What are the Most Dangerous Construction Jobs?

We have discussed here the five most dangerous construction jobs.

1.    High-Rise Construction

The riskiest construction job is working at heights. Fall accidents account for 40% of fatalities and numerous injuries in construction-related incidents. The risk increases with building height. Other inherent risks include inclement weather, fire, and strong winds, particularly in the winter months. If you perform work in the air, it will also have an impact on danger levels as well. Concrete handling and crane operating are among the riskiest jobs.

2.    Demolition Jobs

Demolition work ranks high on the danger list because it is the most unpredictable profession in construction. It is challenging to calculate how gravity and other variables will influence a piece of falling material. However, most dangers of demolition can be reduced or even eliminated with proper planning. Electrocution, for instance, is a typical demolition accident that safety precautions could stop.

3.    Sewer and Duct Construction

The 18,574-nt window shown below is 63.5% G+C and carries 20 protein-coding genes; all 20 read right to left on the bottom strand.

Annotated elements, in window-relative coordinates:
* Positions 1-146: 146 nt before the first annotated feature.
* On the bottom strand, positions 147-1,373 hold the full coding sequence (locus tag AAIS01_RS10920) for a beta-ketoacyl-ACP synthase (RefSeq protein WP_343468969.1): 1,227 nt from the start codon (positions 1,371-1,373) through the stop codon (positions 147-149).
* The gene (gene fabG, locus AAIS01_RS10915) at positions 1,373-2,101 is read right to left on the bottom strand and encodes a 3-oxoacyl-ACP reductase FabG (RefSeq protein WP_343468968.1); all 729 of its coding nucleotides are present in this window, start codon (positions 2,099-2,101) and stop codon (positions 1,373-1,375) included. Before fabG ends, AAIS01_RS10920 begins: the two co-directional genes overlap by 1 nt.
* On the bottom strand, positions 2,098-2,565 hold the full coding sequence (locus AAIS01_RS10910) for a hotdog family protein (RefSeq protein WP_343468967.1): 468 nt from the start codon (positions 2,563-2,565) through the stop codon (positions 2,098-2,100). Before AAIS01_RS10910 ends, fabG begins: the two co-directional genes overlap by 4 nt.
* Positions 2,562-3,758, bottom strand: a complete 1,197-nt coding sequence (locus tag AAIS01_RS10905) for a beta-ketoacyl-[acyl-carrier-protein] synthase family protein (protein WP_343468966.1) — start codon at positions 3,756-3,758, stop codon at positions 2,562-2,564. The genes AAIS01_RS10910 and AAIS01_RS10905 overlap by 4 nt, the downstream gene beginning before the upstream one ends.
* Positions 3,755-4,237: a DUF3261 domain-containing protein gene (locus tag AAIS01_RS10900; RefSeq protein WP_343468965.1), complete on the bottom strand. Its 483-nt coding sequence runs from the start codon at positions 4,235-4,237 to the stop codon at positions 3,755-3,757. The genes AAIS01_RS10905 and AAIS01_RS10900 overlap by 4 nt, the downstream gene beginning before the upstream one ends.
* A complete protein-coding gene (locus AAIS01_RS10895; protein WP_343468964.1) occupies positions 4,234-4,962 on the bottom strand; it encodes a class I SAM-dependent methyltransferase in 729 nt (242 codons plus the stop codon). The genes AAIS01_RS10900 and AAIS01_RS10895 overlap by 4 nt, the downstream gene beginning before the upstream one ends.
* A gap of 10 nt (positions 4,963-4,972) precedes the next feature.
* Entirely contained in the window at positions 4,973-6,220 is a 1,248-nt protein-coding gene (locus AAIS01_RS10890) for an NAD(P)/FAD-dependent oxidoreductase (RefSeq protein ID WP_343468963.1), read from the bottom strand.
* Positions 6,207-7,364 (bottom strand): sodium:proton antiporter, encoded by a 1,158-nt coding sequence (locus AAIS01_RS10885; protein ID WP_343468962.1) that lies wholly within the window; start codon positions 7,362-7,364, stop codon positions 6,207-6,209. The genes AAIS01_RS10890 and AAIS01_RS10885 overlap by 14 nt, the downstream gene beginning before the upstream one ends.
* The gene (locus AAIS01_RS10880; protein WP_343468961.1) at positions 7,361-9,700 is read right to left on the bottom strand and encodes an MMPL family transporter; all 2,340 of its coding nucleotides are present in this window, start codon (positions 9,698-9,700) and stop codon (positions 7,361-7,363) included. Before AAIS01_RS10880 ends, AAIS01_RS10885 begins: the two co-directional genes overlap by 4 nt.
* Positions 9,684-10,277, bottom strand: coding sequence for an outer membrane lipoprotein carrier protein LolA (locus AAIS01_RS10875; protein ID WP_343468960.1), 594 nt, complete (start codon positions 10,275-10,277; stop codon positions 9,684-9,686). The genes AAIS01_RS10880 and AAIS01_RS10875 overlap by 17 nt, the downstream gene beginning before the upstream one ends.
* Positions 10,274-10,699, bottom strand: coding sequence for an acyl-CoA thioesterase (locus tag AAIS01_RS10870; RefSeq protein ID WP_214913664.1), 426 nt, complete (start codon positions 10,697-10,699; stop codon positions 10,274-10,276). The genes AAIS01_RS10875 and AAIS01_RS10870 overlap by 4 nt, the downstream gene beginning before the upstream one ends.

While working in confined spaces, please ensure proper ventilation before sending any crew into a tight space. Additionally, in the case of an emergency, the administration should set up alternative exit routes to handle the situation. If not, only well-trained personnel and well-maintained equipment can help lessen the threat of suffocation.

4.    Heavy Machinery Operators

Large machinery is present at many building sites. Equipment operators must receive extensive training in safe machine usage to prevent hazards. Site engineers should be aware of preventive measures and not place equipment in the wrong location. Additionally, machinery needs to undergo regular, thorough inspections to prevent failure.